NOTE: This post may contain some content that isn’t necessarily appropriate for little eyes.
Imagine living in a world where your daily reality includes being at risk of extreme forms of violence and you and your family really have no protection from this violence. In fact, making matters worse, those that should be protecting you from violence were actually a very big part of the problem. I don’t know about you, but this is a world that I wouldn’t want to live in. A world that I wish I could say didn’t exist… but the reality is, it does. For millions of people around the world, this is not something they need to ‘imagine’, because this is their ‘reality’!
Let me introduce you to the book The Locust Effect.
The Locust Effect is a challenging read for the fact that it discusses ‘life’ in a way that many, including myself, can’t even begin to imagine. However, with that being said, it is a book that everyone should read, as its focus – global violence against the poor – is a very real part of our world. The poor that live in developing countries, like all other human beings, deserve the right to feel safe… they deserve the right to be protected from violence in all forms.
The authors, Gary Haugen and Victor Boutros, share their insights as to the reason why there are 2.5 billion people in this world that, according to a report from the United Nations, “do not live under the shelter of the law, but far from the law’s protection“. Haugen and Boutros share that the reason this is happening is due to the lack of a working public justice system. Without a working justice system, there are no deterrents; there is no protection against things like sexual assault, human trafficking, abusive police, theft, property grabbing and illegal imprisonment. Humanitarian efforts to assist developing countries in areas such as providing food, shelter and clean water, supplying an education along with medical aid, as well as other efforts are important to note, but none of this assistance has helped with what the real problem is, and that is violence.
Sexual violence in the developing world is an epidemic. The cruel reality is that it not only affects those in developing countries, but it is one of the most common forms of violence facing the poor. As hard as it is to acknowledge, we live in a world where rape and sexual molestation is big business. It’s a business where, for those that are traffickers, there is a lot of money to be made at the expense of women and children, most commonly girls, but boys are affected as well. According to Haugen and Boutros, “There are between 4.2 million and 11.6 million people held in forced commercial sexual exploitation – people who are compelled by force and coercion to endure sexual acts that customers pay for“.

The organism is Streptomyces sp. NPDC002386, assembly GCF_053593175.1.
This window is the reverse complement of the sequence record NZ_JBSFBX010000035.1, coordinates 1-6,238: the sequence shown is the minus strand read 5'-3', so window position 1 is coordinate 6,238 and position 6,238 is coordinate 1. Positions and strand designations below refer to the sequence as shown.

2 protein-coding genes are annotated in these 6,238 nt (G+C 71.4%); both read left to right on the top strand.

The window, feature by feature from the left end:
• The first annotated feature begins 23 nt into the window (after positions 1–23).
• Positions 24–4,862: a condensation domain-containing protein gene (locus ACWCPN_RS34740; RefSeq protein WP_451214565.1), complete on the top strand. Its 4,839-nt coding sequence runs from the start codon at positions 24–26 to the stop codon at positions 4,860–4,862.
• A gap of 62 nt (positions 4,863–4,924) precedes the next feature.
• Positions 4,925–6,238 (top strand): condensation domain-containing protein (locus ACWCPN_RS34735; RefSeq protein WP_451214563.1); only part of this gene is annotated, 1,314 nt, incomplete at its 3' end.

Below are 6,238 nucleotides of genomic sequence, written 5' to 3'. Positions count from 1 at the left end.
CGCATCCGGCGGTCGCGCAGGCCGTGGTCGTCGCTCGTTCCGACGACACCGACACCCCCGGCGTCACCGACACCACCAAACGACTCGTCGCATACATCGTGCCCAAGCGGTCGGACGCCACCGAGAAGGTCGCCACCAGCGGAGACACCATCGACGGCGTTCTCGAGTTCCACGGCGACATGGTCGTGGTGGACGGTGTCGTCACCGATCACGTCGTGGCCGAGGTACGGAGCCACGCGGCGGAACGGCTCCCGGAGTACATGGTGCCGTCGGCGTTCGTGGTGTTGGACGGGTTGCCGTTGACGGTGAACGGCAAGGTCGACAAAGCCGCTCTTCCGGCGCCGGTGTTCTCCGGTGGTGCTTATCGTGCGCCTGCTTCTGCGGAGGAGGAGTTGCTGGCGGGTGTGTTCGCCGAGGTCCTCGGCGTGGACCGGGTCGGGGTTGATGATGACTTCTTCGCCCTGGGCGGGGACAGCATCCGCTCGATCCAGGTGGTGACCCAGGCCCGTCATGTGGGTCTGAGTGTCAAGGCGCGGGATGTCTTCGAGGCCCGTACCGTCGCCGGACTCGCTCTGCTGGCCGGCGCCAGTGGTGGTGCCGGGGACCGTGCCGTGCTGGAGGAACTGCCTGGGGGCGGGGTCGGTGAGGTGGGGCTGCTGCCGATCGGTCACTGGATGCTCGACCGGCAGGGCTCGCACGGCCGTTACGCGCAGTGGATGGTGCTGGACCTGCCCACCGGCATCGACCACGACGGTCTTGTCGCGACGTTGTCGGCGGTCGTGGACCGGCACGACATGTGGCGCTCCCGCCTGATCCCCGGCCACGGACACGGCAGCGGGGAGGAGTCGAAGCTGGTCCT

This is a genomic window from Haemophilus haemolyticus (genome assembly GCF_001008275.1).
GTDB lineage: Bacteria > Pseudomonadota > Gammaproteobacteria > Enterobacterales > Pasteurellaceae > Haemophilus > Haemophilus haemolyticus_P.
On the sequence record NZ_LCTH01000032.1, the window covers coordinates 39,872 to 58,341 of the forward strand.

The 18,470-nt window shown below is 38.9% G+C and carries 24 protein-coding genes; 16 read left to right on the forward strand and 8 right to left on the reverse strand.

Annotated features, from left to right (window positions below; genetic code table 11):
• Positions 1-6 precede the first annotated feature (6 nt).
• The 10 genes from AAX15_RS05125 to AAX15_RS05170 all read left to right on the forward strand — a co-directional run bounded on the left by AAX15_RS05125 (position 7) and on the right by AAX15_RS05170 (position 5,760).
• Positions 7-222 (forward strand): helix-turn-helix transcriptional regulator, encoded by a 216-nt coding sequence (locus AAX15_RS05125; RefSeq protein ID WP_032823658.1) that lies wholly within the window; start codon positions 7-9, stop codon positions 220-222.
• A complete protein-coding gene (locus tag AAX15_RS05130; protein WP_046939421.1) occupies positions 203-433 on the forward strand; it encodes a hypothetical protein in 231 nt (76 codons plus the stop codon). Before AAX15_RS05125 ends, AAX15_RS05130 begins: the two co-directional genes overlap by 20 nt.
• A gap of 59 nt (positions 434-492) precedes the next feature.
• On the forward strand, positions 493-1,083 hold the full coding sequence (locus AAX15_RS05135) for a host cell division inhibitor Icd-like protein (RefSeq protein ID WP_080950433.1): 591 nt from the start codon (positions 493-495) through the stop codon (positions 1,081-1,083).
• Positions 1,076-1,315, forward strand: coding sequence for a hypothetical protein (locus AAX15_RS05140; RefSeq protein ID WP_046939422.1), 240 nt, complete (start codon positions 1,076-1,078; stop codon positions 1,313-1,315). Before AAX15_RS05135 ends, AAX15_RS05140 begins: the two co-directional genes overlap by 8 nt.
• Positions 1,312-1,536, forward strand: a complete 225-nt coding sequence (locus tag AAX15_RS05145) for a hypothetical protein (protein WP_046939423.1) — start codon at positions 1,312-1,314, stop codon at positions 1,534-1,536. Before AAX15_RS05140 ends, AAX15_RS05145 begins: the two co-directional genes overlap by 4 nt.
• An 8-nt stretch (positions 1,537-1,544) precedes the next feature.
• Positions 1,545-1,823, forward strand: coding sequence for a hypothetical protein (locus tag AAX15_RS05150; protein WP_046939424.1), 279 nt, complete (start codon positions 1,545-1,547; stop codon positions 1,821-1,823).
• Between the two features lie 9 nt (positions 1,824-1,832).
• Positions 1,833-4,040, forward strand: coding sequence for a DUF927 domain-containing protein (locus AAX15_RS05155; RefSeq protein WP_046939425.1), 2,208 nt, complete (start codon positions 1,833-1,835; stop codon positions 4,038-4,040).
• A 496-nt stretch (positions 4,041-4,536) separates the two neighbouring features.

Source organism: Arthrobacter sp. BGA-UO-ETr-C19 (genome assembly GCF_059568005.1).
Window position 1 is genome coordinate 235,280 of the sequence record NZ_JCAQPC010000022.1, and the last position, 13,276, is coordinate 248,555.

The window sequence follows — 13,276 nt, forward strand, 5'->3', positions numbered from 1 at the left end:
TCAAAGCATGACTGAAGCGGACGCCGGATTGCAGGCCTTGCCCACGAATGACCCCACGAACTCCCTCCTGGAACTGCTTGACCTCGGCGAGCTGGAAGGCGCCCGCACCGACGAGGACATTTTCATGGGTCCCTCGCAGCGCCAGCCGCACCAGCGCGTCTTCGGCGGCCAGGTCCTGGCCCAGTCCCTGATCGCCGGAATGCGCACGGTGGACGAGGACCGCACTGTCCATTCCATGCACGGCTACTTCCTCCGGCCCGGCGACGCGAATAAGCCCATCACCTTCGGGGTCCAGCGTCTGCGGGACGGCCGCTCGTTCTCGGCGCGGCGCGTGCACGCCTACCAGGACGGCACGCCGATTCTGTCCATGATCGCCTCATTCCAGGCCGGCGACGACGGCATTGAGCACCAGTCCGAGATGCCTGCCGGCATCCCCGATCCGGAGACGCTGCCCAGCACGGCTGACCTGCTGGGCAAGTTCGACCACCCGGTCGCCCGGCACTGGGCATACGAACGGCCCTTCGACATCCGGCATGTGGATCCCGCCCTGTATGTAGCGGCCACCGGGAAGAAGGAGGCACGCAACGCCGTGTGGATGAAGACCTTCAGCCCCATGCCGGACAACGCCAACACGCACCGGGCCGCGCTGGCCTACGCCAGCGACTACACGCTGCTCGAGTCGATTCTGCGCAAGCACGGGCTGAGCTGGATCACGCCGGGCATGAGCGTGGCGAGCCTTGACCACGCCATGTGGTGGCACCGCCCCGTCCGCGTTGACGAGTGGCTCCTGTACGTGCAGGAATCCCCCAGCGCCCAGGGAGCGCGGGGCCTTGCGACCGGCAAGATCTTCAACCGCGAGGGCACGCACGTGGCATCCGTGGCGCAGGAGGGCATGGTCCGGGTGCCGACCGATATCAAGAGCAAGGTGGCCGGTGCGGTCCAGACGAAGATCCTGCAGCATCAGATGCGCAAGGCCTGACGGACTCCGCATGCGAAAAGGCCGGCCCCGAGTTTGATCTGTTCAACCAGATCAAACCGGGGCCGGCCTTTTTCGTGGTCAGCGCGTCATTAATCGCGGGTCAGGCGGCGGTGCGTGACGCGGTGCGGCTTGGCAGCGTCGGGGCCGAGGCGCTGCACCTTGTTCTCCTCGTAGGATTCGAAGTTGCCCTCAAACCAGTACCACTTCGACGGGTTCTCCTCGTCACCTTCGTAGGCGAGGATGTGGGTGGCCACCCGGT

And yet we see more horrendous acts of violence against the poor, through forced labour. Forced labour, yet another form of human trafficking, is completely driven by greed and money. Labourers are controlled through threats, and more often extreme violence, at the hands of traffickers and sometimes even those that are supposed to be protecting people in society… such as law enforcement. As I read The Locust Effect and learned about how a failed justice system doesn’t help the poor in developing countries, it certainly became very clear that the flipside to that is that the failing justice system benefits those with money that are involved in what would be considered, to you and I, illegal activities. If the justice system was ‘working’ and requiring accountability, we would start to see the consequences providing deterrents with then a hopeful decline in these atrocities… or better yet, the ability to stop them all together. But sadly, this is not the way that things are in the developing countries. With that being said, and this is important, in order to bring about change we must start somewhere and this is why I believe that Haugen and Boutros are sharing this information that we all need to hear. This information that is shared in The Locust Effect needs to reach government levels as well as be understood by those of us that make up every day society. We all need to be aware of what we can do to create change. This is how it starts.